Thyrotropin releasing hormone receptor and the adrenal gland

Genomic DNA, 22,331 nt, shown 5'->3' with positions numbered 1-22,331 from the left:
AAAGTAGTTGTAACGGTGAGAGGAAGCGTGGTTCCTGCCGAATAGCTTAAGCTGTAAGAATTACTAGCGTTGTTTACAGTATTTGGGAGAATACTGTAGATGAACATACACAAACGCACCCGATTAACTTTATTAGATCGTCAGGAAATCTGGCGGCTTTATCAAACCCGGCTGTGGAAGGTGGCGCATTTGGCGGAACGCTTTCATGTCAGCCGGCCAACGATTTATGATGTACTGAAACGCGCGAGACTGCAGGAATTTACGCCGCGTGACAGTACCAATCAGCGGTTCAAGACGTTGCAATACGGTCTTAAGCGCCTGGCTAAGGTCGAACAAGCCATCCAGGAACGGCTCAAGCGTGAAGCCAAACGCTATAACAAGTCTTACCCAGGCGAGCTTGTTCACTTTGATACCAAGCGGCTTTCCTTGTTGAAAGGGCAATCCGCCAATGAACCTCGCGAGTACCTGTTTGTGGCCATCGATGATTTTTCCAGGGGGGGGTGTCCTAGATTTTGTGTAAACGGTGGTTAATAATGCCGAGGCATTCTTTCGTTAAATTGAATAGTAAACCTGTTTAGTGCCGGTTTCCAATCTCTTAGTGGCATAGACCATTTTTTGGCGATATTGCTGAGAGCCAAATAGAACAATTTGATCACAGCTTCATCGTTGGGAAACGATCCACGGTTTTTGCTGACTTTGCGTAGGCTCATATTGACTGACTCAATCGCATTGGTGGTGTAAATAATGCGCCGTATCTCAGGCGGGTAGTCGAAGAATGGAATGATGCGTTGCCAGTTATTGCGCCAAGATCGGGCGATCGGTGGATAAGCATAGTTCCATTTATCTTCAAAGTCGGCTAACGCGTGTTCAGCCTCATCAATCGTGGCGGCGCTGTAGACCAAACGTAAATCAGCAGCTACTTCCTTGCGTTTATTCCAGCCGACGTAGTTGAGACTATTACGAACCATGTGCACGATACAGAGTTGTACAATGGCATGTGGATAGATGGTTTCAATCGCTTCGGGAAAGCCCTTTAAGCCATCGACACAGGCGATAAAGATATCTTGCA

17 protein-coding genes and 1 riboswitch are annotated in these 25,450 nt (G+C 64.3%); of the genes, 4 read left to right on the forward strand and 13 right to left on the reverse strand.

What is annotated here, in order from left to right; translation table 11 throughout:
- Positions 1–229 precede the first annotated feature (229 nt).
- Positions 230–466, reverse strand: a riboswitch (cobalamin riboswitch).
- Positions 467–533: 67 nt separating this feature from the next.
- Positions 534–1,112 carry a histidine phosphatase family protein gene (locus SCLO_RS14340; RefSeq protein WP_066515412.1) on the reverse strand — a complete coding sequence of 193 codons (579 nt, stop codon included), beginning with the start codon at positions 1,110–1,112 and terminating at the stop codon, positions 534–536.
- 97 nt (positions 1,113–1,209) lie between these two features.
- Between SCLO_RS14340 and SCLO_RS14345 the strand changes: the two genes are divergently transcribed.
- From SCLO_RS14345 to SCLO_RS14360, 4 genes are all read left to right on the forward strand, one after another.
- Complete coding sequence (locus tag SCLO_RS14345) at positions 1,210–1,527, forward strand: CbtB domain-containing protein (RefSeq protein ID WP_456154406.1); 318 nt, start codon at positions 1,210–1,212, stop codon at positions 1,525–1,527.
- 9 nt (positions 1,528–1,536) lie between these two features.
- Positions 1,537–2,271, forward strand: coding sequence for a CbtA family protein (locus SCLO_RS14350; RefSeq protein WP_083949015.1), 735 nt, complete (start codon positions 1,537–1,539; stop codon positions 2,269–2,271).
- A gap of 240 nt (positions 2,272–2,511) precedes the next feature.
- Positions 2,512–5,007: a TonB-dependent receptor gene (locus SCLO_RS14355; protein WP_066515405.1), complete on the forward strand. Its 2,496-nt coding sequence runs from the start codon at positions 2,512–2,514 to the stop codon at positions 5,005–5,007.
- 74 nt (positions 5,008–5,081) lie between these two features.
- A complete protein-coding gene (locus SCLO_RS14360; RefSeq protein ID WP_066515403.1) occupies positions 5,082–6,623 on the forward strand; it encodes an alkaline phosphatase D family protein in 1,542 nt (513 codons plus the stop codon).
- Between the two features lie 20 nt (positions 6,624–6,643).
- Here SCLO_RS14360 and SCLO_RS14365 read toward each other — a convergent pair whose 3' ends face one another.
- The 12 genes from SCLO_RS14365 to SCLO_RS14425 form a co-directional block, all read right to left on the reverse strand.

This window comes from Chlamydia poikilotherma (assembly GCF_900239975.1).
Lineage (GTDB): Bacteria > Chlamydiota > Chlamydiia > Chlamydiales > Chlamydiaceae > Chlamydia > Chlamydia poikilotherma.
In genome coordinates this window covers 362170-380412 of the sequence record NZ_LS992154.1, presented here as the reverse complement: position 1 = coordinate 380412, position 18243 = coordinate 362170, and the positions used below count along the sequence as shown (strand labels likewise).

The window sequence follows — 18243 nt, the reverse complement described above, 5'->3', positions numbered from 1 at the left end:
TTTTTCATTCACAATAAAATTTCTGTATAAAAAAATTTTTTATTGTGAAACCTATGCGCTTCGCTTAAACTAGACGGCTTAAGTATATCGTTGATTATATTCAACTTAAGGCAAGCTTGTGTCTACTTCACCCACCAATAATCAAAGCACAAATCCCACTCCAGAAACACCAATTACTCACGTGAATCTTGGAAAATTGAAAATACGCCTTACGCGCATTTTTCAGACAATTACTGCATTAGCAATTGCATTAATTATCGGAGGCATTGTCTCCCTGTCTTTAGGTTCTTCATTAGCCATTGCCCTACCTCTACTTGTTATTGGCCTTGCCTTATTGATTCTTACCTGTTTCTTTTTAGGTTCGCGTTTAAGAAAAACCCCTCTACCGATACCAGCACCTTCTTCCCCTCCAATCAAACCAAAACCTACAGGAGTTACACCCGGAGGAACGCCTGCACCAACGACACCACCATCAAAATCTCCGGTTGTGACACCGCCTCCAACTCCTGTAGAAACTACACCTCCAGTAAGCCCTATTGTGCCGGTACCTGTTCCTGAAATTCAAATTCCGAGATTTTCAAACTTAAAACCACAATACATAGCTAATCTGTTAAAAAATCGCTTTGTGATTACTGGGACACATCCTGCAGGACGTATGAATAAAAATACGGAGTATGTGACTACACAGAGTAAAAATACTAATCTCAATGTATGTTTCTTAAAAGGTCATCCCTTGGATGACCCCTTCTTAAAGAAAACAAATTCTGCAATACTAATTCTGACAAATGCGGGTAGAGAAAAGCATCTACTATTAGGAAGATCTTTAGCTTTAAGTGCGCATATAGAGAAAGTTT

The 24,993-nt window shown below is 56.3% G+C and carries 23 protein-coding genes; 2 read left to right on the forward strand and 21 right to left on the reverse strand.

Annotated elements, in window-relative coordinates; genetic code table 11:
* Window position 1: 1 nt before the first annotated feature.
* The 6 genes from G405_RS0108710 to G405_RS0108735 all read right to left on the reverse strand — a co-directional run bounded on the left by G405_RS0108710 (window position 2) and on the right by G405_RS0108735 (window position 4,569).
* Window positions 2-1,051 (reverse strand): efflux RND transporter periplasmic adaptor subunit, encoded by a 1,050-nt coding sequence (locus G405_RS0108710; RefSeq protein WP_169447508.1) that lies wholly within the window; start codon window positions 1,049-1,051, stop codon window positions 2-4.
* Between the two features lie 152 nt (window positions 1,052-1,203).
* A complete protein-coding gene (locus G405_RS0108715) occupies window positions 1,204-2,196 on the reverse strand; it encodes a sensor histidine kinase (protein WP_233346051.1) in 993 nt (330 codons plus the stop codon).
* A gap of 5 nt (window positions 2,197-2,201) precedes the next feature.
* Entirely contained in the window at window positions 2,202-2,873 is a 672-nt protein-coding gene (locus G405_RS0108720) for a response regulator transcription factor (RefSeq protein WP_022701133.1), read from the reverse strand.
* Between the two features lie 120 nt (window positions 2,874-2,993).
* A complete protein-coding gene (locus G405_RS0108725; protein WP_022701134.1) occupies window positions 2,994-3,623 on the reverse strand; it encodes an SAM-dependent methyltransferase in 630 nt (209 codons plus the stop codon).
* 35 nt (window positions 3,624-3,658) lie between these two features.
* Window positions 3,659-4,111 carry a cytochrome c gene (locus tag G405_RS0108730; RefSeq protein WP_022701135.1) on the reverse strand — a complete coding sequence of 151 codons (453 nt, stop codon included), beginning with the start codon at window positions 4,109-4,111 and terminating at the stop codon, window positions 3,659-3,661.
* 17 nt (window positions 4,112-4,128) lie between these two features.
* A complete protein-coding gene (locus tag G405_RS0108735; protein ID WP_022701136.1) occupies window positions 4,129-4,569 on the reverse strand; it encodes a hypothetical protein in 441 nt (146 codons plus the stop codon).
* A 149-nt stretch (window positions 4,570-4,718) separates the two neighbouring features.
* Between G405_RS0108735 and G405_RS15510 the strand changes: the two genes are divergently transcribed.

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Thyrotropin releasing hormone (TRH) is a hormone which is made in the hypothalamus and attaches to the thyrotropin releasing hormone receptor (TRHR) in the pituitary gland. By binding it stimulates the secretion of TSH which stimulates the secretion of T4 and T3. In horses with Cushing disease it also stimulates the ACTH secretion and subsequently the cortisol secretion. This fact is used in the TRH stimulation test to diagnose the horses with Cushing. In dogs TRH administration has a different result. After administrating TRH the cortisol concentration rises without an increasing in the ACTH concentration, in both healthy and Cushing dogs. These results can be explained when there would be expression of TRHR in the adrenal gland. This is the object of this research. In six adrenal gland samples and two pituitary gland samples the expression of TRHR is examined. After RNA isolation and cDNA synthesis, PCR is performed. In several samples of the adrenal glands and in both pituitary gland samples the TRHR is found. To evaluate the quantity of the TRHR in the adrenal gland, qPCR is used. Several gradients are performed but all did not succeed due to the lack of purity and quality of the products. Therefore no information about the quantity of the TRHR is available. Immunohistochemistry of the eight different adrenal gland sections revealed the presence of the receptor in the cortex and medulla of the adrenal glands. More research has to be done to measure the exact amount of the TRHR in the adrenal gland, to evaluate the difference between male and female, between cortex and medulla and between the different zones of the cortex. Also the whole receptor should be sequenced to examine the variation between different dogs and to compare the TRHR with the canine TRHR gene.